DUBAI – Wealthy Gulf Arab investors have only to snap their fingers and someone in Dubai’s burgeoning community of Western-trained architects will design the impossible – or the unthinkable.
The emirate is fast becoming an architect’s playground as more and more outlandish structures take it closer to its dream of being the world’s most visually striking metropolis.
Architects are flocking to the city of 1.3 million where a construction boom fueled by another surge in Gulf petrodollar wealth is changing the landscape.
Within three years this city will include the world’s tallest tower and life-size reconstructions of the Eiffel Tower, the Tower of Babel and the main Pyramid of Giza.
“Dubai has hundreds of architect offices now, employing thousands of architects and designers. We are bringing (them) from all over the world, and yet it’s not enough for the work available,” said Falah al-Salman, an Iraqi-Canadian architect in Dubai.
One of the most striking of the new wave of buildings is The Gate – the headquarters of Dubai’s financial center that looks like a giant computer chip, or a traditional fort along the Gulf coast, depending on your view.
But many residents find it difficult to recognize some of the more flighty designs. One high-rise is supposed to look like a giant piano keyboard rising out of the ground. Nearby, a residential complex intended as a mix of Egyptian, Turkish and Malaysian styles resembles a giant trifle dessert.
Hazel Wong, a Chinese-Canadian architect with more than a decade of experience in Dubai, said it was “paradise” for the profession. “To me as a designer it’s a designer’s paradise. You get to do iconic buildings and they have the resources here to see it through. This is a revolution in Dubai,” she said.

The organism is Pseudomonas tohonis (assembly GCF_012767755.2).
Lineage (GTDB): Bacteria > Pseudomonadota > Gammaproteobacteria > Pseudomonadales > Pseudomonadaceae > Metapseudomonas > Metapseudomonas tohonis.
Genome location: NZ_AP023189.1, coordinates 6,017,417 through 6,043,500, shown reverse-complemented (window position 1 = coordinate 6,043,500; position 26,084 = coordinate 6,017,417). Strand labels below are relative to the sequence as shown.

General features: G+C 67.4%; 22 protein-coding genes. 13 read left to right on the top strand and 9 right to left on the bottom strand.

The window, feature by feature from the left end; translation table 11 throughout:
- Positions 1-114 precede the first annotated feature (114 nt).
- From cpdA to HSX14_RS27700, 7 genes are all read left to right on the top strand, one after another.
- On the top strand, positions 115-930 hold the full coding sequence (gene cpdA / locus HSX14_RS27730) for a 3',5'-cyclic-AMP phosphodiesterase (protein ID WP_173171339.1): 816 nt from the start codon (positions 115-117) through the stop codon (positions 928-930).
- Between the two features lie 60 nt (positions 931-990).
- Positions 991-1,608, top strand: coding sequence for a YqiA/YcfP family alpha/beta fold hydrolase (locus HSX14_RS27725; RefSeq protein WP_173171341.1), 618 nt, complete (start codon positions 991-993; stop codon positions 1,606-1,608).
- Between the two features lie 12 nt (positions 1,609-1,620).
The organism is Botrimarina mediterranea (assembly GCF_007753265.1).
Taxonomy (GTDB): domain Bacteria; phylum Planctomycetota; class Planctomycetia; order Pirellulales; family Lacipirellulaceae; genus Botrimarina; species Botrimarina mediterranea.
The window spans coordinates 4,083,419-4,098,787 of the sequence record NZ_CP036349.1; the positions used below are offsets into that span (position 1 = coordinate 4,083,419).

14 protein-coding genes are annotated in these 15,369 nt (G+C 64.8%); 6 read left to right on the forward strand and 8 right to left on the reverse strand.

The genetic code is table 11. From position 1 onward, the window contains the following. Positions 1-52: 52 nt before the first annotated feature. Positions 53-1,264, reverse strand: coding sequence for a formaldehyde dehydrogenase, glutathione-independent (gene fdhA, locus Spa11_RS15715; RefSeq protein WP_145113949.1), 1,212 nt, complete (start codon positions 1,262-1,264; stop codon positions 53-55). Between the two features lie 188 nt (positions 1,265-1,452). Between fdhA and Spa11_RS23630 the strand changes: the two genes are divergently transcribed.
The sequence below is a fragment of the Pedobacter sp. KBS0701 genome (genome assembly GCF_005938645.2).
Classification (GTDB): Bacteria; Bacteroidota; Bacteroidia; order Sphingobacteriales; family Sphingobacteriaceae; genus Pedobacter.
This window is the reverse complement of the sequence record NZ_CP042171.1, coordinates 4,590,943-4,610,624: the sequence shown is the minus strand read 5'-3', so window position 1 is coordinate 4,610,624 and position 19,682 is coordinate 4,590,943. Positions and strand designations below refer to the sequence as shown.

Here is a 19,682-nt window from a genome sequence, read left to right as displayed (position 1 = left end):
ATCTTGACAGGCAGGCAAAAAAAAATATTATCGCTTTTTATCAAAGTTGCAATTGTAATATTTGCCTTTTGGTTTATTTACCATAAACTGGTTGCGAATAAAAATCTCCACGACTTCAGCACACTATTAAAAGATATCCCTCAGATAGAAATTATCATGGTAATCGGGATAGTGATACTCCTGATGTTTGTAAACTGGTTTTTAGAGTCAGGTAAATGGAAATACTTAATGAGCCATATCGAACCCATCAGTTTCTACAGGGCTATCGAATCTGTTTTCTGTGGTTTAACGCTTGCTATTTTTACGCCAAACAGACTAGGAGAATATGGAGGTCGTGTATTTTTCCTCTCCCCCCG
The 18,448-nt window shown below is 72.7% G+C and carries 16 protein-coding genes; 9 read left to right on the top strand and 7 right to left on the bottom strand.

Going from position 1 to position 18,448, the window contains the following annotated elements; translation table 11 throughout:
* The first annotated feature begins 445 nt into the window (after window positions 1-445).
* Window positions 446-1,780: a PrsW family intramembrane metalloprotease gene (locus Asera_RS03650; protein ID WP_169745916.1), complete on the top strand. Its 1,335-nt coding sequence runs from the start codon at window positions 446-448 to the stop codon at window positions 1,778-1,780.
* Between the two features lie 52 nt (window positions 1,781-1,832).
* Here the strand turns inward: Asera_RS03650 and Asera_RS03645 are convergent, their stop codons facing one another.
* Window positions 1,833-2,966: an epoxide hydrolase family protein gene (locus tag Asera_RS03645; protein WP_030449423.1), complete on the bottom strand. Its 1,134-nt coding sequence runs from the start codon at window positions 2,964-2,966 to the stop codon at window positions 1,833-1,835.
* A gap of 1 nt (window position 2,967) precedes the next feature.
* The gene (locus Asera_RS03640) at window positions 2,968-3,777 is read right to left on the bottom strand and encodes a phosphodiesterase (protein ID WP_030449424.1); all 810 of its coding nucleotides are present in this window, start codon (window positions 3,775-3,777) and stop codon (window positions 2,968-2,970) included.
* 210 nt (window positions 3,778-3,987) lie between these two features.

Wong was lead architect for the Emirates Towers, opened in 2000. The twin towers, in the shape of triangular prisms, are a favorite with architects and the public.
“Abroad you need to go through certain procedures and zoning rights, but here there is the momentum, speed and excitement and clients want everything up yesterday. It’s very satisfying,” she said.
A few sprawling hotels and housing compounds have borrowed heavily from local styles, but the Space Age look dominates. Expatriates far outnumber locals in what was once a quiet Bedouin Arab society.
Where heritage is lacking, “themed architecture” has stepped in. Whole complexes of malls, hotels and apartments are being designed to recreate a historic era or style – often run by people whose background is in film-set design.
Leo Verheyen heads the consultants to a newly opened shopping complex whose different halls are meant to reflect the countries visited by medieval Arab traveler Ibn Battuta. “Dubai architecture has that reflection of a vision put forward by its rulers,” he said.
Local property firms are constructing man-made islands and canals which will double Dubai’s coastline and further finesse its big-bucks allure – “bringing water into the desert while building the land into the ocean,” as Wong put it.
Even Syd Mead, a “concept designer” behind the futuristic look in many Hollywood sci-fi movies, is participating with an exploratory visit to the UAE earlier this year. “There is money here in the billions of dollars, so what’s happening here is no surprise,” said Mead, who designed private aircraft interiors for the royals in Saudi Arabia and Oman.